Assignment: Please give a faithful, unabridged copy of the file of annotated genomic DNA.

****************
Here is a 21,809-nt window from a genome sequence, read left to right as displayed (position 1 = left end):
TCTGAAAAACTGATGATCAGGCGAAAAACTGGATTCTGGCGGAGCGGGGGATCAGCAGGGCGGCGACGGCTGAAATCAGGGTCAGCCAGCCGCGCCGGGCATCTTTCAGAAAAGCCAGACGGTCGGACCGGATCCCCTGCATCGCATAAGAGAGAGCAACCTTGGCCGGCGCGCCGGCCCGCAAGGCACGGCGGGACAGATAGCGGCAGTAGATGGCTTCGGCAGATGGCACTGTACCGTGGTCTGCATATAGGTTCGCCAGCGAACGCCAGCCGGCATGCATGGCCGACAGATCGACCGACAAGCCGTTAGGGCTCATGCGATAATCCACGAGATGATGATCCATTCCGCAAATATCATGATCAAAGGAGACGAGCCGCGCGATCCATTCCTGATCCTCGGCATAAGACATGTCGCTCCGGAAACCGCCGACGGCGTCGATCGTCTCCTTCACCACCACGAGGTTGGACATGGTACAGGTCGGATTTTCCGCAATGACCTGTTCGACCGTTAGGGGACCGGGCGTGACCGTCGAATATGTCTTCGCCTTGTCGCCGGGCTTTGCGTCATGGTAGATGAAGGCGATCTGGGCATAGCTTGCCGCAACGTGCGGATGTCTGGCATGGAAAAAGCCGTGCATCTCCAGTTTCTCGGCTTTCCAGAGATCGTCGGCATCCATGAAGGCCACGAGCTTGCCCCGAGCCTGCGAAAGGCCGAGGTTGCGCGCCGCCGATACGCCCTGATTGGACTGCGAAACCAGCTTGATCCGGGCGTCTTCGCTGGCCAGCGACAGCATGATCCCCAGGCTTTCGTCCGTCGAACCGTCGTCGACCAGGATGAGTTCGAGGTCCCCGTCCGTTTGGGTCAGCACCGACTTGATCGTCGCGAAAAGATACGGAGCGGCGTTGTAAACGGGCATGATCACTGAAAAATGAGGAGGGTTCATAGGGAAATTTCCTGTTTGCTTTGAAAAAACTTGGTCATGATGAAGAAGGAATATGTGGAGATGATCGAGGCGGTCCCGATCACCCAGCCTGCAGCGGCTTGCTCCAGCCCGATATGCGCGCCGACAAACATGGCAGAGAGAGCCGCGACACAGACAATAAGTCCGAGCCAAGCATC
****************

Here is a 21,809-nt window from a genome sequence, read left to right as displayed (position 1 = left end):
TCTGAAAAACTGATGATCAGGCGAAAAACTGGATTCTGGCGGAGCGGGGGATCAGCAGGGCGGCGACGGCTGAAATCAGGGTCAGCCAGCCGCGCCGGGCATCTTTCAGAAAAGCCAGACGGTCGGACCGGATCCCCTGCATCGCATAAGAGAGAGCAACCTTGGCCGGCGCGCCGGCCCGCAAGGCACGGCGGGACAGATAGCGGCAGTAGATGGCTTCGGCAGATGGCACTGTACCGTGGTCTGCATATAGGTTCGCCAGCGAACGCCAGCCGGCATGCATGGCCGACAGATCGACCGACAAGCCGTTAGGGCTCATGCGATAATCCACGAGATGATGATCCATTCCGCAAATATCATGATCAAAGGAGACGAGCCGCGCGATCCATTCCTGATCCTCGGCATAAGACATGTCGCTCCGGAAACCGCCGACGGCGTCGATCGTCTCCTTCACCACCACGAGGTTGGACATGGTACAGGTCGGATTTTCCGCAATGACCTGTTCGACCGTTAGGGGACCGGGCGTGACCGTCGAATATGTCTTCGCCTTGTCGCCGGGCTTTGCGTCATGGTAGATGAAGGCGATCTGGGCATAGCTTGCCGCAACGTGCGGATGTCTGGCATGGAAAAAGCCGTGCATCTCCAGTTTCTCGGCTTTCCAGAGATCGTCGGCATCCATGAAGGCCACGAGCTTGCCCCGAGCCTGCGAAAGGCCGAGGTTGCGCGCCGCCGATACGCCCTGATTGGACTGCGAAACCAGCTTGATCCGGGCGTCTTCGCTGGCCAGCGACAGCATGATCCCCAGGCTTTCGTCCGTCGAACCGTCGTCGACCAGGATGAGTTCGAGGTCCCCGTCCGTTTGGGTCAGCACCGACTTGATCGTCGCGAAAAGATACGGAGCGGCGTTGTAAACGGGCATGATCACTGAAAAATGAGGAGGGTTCATAGGGAAATTTCCTGTTTGCTTTGAAAAAACTTGGTCATGATGAAGAAGGAATATGTGGAGATGATCGAGGCGGTCCCGATCACCCAGCCTGCAGCGGCTTGCTCCAGCCCGATATGCGCGCCGACAAACATGGCAGAGAGAGCCGCGACACAGACAATAAGTCCGAGCCAAGCATC